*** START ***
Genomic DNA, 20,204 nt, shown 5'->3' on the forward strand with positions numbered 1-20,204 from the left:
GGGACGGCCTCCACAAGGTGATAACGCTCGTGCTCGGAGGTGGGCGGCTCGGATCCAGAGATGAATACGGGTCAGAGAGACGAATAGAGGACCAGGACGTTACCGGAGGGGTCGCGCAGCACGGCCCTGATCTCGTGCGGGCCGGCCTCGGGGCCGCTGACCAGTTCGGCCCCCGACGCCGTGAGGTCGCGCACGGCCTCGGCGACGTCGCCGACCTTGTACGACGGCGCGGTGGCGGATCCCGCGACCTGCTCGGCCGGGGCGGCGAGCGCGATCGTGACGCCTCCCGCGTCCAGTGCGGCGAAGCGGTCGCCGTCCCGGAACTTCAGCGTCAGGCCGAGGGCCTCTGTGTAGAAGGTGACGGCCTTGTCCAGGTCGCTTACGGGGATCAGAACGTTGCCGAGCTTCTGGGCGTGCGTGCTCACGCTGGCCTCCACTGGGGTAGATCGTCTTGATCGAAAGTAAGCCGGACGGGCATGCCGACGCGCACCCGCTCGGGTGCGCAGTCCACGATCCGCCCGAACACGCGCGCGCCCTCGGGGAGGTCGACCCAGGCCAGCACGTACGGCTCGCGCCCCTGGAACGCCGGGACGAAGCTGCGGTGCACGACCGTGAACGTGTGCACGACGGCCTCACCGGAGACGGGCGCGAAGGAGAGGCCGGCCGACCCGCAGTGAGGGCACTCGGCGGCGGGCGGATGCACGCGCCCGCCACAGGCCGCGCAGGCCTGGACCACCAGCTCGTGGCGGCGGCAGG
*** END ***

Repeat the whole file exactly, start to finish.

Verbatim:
Genomic DNA, 20,204 nt, shown 5'->3' on the forward strand with positions numbered 1-20,204 from the left:
GGGACGGCCTCCACAAGGTGATAACGCTCGTGCTCGGAGGTGGGCGGCTCGGATCCAGAGATGAATACGGGTCAGAGAGACGAATAGAGGACCAGGACGTTACCGGAGGGGTCGCGCAGCACGGCCCTGATCTCGTGCGGGCCGGCCTCGGGGCCGCTGACCAGTTCGGCCCCCGACGCCGTGAGGTCGCGCACGGCCTCGGCGACGTCGCCGACCTTGTACGACGGCGCGGTGGCGGATCCCGCGACCTGCTCGGCCGGGGCGGCGAGCGCGATCGTGACGCCTCCCGCGTCCAGTGCGGCGAAGCGGTCGCCGTCCCGGAACTTCAGCGTCAGGCCGAGGGCCTCTGTGTAGAAGGTGACGGCCTTGTCCAGGTCGCTTACGGGGATCAGAACGTTGCCGAGCTTCTGGGCGTGCGTGCTCACGCTGGCCTCCACTGGGGTAGATCGTCTTGATCGAAAGTAAGCCGGACGGGCATGCCGACGCGCACCCGCTCGGGTGCGCAGTCCACGATCCGCCCGAACACGCGCGCGCCCTCGGGGAGGTCGACCCAGGCCAGCACGTACGGCTCGCGCCCCTGGAACGCCGGGACGAAGCTGCGGTGCACGACCGTGAACGTGTGCACGACGGCCTCACCGGAGACGGGCGCGAAGGAGAGGCCGGCCGACCCGCAGTGAGGGCACTCGGCGGCGGGCGGATGCACGCGCCCGCCACAGGCCGCGCAGGCCTGGACCACCAGCTCGTGGCGGCGGCAGG